alfentanil hydrochloride injection, solution HOSPIRA, INC.
ALFENTANIL INJECTION, USP
Alfentanil Injection, USP is an opioid analgesic chemically
designated as N-[1-[2-(4-ethyl-4,5-dihydro-5-oxo-1H-tetrazol-1-yl)ethyl]-4-(methoxymethyl)-4-piperidinyl]-N-phenylpropanamide
monohydrochloride (1:1) with a molecular weight of 452.98 and an n-octanol:water
partition coefficient of 128:1 at pH 7.4. The structural formula of Alfentanil
Alfentanil Injection, USP is a sterile,
non-pyrogenic, preservative free aqueous solution containing alfentanil hydrochloride
equivalent to 500 mcg per mL of alfentanil base for intravenous injection.
The solution, which contains sodium chloride for isotonicity, has a pH range
of 4.0 to 6.0.
Alfentanil is an opioid analgesic with a rapid onset of action.
doses of 8-40 mcg/kg for surgical procedures lasting up to 30 minutes, alfentanil
provides analgesic protection against hemodynamic responses to surgical stress
with recovery times generally comparable to those seen with equipotent fentanyl
For longer procedures, doses of up to 75 mcg/kg
attenuate hemodynamic responses to laryngoscopy, intubation and incision,
with recovery time comparable to fentanyl. At doses of 50-75 mcg/kg followed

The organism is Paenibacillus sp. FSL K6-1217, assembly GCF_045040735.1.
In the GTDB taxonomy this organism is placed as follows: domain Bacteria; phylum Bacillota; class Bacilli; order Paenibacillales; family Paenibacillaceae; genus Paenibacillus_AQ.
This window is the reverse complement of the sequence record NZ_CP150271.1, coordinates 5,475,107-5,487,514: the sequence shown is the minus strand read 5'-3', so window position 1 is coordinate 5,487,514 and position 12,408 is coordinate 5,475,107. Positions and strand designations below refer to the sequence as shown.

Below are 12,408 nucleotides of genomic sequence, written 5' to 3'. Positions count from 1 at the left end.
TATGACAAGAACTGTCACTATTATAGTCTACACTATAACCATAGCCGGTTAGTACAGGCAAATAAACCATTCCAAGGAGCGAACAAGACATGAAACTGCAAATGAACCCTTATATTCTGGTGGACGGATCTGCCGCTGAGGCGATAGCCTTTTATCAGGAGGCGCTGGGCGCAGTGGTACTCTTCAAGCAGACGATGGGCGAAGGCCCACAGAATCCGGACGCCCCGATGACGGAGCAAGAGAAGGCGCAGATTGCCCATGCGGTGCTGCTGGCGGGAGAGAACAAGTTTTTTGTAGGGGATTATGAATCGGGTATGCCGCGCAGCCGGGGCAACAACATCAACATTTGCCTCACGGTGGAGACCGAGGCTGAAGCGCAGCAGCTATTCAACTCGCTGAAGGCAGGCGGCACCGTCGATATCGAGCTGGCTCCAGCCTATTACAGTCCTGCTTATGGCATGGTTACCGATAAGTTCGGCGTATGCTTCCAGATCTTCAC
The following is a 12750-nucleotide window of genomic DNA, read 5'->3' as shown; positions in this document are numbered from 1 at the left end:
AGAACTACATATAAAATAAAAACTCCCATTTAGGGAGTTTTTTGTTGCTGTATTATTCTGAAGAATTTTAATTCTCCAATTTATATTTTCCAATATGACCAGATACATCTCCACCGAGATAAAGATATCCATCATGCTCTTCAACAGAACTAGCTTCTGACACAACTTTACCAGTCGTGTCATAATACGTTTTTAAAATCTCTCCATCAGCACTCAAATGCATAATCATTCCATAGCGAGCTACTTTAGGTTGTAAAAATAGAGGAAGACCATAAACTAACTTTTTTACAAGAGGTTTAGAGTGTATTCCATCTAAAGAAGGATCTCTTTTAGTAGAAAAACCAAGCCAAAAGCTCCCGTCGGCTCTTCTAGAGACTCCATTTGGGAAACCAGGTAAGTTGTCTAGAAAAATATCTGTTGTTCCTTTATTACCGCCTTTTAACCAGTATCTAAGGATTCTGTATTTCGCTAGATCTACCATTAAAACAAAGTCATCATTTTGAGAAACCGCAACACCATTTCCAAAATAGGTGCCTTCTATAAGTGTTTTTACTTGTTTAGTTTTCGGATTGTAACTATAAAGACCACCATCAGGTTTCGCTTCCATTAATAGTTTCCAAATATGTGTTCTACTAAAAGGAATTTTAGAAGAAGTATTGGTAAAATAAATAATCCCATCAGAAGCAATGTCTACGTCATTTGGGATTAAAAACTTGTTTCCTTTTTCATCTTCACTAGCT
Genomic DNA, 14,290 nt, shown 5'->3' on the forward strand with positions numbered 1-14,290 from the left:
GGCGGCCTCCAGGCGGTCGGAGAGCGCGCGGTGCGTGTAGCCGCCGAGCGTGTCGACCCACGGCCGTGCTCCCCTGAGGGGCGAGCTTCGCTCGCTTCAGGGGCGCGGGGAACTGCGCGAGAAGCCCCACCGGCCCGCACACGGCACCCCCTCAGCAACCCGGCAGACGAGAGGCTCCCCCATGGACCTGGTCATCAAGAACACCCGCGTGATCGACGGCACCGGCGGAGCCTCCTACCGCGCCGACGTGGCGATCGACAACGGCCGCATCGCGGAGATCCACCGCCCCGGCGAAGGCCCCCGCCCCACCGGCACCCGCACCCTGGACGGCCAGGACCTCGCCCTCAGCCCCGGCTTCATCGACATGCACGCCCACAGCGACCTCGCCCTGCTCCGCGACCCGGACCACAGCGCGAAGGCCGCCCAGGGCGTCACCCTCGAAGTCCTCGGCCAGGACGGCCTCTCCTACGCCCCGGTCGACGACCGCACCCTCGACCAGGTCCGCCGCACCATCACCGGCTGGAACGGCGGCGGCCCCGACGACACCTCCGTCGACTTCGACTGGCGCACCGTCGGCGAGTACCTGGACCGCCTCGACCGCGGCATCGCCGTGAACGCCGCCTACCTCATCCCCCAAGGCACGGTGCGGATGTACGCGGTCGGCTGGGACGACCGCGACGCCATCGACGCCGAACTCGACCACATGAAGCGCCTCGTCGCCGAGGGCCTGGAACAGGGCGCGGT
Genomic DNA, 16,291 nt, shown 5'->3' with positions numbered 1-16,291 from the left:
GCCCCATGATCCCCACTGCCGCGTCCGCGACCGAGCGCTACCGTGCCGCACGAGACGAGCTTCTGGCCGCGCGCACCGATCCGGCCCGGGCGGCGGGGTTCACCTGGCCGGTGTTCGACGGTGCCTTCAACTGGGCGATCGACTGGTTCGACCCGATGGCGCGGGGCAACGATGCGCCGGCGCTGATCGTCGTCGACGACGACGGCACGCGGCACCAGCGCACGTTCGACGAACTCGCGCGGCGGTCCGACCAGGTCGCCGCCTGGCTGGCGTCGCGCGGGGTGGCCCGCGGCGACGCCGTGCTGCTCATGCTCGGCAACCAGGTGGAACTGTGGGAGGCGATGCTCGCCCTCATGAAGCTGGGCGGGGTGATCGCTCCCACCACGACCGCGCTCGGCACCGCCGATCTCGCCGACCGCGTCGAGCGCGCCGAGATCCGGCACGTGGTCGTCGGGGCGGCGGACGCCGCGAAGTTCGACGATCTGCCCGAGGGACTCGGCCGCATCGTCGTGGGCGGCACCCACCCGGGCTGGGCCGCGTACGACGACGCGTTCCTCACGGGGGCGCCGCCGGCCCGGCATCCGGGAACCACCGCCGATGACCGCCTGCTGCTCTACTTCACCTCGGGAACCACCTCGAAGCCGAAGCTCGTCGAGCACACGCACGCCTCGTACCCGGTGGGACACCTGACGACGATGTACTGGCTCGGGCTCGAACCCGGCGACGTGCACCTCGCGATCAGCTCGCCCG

by a continuous infusion of 0.5-3 mcg/kg/min, alfentanil attenuates the catecholamine
response with more rapid recovery and reduced need for postoperative analgesics
as compared to patients administered enflurane. At doses of 5 mcg/kg, alfentanil
provides analgesia for the conscious but sedated patient. Based on patient
response, doses higher than 5 mcg/kg may be needed. Elderly or debilitated
patients may require lower doses. High intrasubject and intersubject variability
in the pharmacokinetic disposition of alfentanil has been reported.
pharmacokinetics of alfentanil can be described as a three-compartment model
with sequential distribution half-lives of 1 and 14 minutes; and a terminal
elimination half-life of 90-111 minutes (as compared to a terminal elimination
half-life of approximately 475 minutes for fentanyl and approximately 265
minutes for sufentanil at doses of 250 mcg). The liver is the major site of
Alfentanil has an apparent volume
of distribution of 0.4-1 L/kg, which is approximately one-fourth to one-tenth
that of fentanyl, with an average plasma clearance of 5 mL/kg/min as compared
to approximately 8 mL/kg/min for fentanyl.
Only 1% of
the dose is excreted as unchanged drug; urinary excretion is the major route
of elimination of metabolites. Plasma protein binding of alfentanil is approximately
In one study involving 15 patients administered
alfentanil with nitrous oxide/oxygen, a narrow range of plasma alfentanil
concentrations, approximately 310-340 ng/mL, was shown to provide adequate
anesthesia for intra-abdominal surgery, while lower concentrations, approximately
190 ng/mL, blocked responses to skin closure. Plasma concentrations between
100-200 ng/mL provided adequate anesthesia for superficial surgery.
has an immediate onset of action. At dosages of approximately 105 mcg/kg,
alfentanil produces hypnosis as determined by EEG patterns; an anesthetic